Like a comfy pair of slippers, The Princess Bride re-appears once again and fits snugly into all our lives, or those of us that fell under its spell all those years ago.
For the unanimated (how have you not seen this film yet??), The Princess Bride begins with Peter Falk (Columbo) reading a story to his sick grandson, Fred Savage (The Wonder Years). Admit it, you’re already intrigued.
The grandson is disgusted to hear the story is once of romance and contains “kissing”, but his grandfather persuades him to hear the story out.
We then delve into the story which sees Buttercup, Robin Wright (Forrest Gump, House Of Cards), as a farm girl who has been chosen to be the princess bride of once Prince Humperdinck, Chris Sarandon (The Nightmare Before Christmas, Child’s Play), of Florian.
When Buttercup is kidnapped by a gang led by Wallace Shaw (Toy Story, Gossip Girl (TV)), and held against her will in order to start a war, it is up to her one true love, Westley, Cary Elwes (Liar, Liar, Saw) to save her.
He teams up with accomplished swordsman Inigo Montoya, Mandy Patinkin (Homeland (TV), Criminal Minds (TV)), who is out for revenge for the death of his father and Fezzik, Andre the Giant (The Mommy Market, Micki + Maude), a super-strong but gentle giant.
His quest takes him across the land meeting such royalty as Peter Cook, Mel Smith and Billy Crystal. The film was directed by Rob Reiner (Stand By Me, When Harry Met Sally) and written by William Goldman who wrote the book, he also wrote All The President’s Men, The Stepford Wives, Butch Cassidy And The Sundance Kid and many more.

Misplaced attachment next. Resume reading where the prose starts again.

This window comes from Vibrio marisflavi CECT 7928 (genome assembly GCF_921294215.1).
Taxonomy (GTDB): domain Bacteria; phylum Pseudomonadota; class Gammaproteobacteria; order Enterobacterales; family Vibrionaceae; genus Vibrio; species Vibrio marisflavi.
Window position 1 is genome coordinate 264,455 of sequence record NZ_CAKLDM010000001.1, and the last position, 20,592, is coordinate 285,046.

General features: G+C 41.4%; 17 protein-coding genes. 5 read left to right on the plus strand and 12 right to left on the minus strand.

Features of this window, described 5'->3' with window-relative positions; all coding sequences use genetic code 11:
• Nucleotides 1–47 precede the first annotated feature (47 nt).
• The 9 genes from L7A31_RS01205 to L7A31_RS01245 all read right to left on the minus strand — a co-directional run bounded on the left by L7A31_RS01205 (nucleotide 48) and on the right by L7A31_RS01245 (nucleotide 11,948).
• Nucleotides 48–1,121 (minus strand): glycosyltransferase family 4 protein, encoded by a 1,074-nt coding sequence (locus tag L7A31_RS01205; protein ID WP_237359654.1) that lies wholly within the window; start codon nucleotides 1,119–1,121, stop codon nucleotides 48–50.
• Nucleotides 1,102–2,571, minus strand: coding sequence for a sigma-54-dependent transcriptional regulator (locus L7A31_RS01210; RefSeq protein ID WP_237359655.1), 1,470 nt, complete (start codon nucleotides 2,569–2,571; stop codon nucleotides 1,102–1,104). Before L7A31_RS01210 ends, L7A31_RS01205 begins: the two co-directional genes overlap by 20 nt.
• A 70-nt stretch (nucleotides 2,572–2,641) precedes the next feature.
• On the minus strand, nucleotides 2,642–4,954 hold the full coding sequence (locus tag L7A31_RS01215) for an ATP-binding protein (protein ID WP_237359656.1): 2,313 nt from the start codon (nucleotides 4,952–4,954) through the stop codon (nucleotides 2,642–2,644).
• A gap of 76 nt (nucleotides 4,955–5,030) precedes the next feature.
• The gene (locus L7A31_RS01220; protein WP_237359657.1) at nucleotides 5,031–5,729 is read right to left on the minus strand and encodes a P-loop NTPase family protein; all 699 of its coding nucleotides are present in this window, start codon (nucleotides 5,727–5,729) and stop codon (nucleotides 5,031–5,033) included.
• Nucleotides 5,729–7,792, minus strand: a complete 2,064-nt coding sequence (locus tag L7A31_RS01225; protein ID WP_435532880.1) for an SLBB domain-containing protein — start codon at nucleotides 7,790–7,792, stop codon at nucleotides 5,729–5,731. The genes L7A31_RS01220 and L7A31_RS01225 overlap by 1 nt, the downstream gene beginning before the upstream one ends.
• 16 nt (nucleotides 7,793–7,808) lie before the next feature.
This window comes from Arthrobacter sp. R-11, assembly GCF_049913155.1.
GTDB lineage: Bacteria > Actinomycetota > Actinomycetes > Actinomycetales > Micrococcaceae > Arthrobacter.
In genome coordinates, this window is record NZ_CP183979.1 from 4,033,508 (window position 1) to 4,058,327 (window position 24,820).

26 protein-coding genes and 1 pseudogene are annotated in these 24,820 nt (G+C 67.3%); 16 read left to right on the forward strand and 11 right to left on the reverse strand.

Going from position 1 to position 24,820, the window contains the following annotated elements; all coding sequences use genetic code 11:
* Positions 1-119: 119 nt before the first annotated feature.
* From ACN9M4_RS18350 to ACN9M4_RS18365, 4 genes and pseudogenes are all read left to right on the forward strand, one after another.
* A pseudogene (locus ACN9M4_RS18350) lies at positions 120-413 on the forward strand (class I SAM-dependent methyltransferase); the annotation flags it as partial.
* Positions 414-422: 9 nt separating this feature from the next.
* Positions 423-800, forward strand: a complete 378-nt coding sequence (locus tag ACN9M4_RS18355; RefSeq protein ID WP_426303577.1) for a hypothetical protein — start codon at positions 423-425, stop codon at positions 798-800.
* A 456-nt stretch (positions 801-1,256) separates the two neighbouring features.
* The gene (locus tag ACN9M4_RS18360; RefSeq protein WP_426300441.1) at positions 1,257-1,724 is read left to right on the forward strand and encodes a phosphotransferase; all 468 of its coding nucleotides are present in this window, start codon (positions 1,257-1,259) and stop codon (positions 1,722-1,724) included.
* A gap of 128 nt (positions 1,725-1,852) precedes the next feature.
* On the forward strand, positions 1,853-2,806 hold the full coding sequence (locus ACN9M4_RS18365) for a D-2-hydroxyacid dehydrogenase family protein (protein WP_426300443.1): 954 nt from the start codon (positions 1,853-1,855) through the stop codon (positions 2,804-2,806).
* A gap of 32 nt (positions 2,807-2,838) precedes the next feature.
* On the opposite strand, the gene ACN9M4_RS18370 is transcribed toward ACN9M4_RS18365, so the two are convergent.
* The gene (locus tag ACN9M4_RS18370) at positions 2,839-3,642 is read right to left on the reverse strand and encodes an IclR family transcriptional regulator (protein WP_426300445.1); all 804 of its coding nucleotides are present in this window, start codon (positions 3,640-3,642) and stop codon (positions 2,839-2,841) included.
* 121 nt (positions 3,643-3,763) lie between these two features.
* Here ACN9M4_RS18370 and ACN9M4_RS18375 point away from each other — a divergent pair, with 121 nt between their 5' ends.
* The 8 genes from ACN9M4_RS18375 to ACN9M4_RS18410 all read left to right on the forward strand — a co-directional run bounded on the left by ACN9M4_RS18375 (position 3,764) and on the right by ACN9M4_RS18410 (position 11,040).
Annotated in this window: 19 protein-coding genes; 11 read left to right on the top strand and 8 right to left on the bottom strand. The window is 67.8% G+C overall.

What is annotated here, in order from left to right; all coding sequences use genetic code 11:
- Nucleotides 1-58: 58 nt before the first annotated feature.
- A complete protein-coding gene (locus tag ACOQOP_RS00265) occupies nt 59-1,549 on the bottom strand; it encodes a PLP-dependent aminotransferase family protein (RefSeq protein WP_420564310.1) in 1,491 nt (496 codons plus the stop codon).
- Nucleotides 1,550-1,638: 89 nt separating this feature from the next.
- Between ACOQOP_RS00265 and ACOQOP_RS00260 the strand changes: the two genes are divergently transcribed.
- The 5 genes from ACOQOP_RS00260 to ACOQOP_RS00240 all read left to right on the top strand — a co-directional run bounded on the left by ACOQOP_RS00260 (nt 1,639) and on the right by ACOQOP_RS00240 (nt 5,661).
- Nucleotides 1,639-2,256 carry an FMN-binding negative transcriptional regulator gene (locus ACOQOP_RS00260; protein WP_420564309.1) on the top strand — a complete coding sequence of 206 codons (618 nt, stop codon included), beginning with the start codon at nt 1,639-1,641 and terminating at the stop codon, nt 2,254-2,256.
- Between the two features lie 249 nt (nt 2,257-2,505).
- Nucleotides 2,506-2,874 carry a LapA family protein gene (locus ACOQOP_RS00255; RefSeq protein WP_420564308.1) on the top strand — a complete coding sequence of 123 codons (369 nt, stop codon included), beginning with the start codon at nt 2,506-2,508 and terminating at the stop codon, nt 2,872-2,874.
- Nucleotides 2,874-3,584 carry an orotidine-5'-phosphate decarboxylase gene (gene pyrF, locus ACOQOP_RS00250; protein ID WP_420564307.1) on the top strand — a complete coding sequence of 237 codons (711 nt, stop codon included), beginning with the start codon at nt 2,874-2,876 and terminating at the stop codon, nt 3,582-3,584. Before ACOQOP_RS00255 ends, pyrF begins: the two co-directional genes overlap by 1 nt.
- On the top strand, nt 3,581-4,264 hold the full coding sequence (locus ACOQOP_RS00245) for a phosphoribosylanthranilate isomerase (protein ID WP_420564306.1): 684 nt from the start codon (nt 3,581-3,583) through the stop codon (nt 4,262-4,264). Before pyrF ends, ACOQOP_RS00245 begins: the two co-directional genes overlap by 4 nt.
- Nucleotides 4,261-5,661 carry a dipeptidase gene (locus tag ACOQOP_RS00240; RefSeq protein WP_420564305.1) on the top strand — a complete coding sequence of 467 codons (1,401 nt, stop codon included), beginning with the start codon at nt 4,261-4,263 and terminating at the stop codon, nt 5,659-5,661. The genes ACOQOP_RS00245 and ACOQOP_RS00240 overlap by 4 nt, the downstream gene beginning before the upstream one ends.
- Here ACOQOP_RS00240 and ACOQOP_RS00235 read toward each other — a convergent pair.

To say The Princess Bride is a classic is a vast understatement. Released in the UK in March 1988 it will return to a select number of cinemas on the 23rd October 2017 for one day only.
It is a wonderful, funny family fantasy adventure movie that has spawned a large following with any number of phrases and sayings that are regularly repeated.
Patinkin regularly has to say “Hello, my name is Inigo Montoya. You killed my father, prepare to die” whilst Elwes says “as you wish” to any request asked by Buttercup whilst Shaw utters “inconceivable” at regular intervals.
The movie is just fantastic and if you haven’t seen it…where have you been? If you haven’t seen it then I would urge you to get your butt to a cinema and check it out, then purchase the 30th anniversary Blu-ray to watch it over and over again.
I can’t see much difference between the 25th anniversary and 30th anniversary edition version of the Blu-ray. I mention that to a) save you some money should you already have the 25th version and b) I was sent a disc that says “25th Anniversary Edition” to review for the 30th Anniversary Edition, so I’m guessing they are the same, just a release five years down the line.
If you don’t own the 25th release than, obviously, the 30th is a good purchase. It comes jam packed with extras, from trailers, interviews with cast and director, make-up with Billy Crystal, fan-videos, galleries and so much more.
The tales of Andre the Giant and the amount he could drink, and what a stand-up guy he was, loved by everyone it seems, are beautiful to hear.
I was disappointed to see there was nothing about the late, great Mel Smith however, who sadly left us in 2013 aged just 60. This felt like a huge missing part of an otherwise fairly comprehensive release.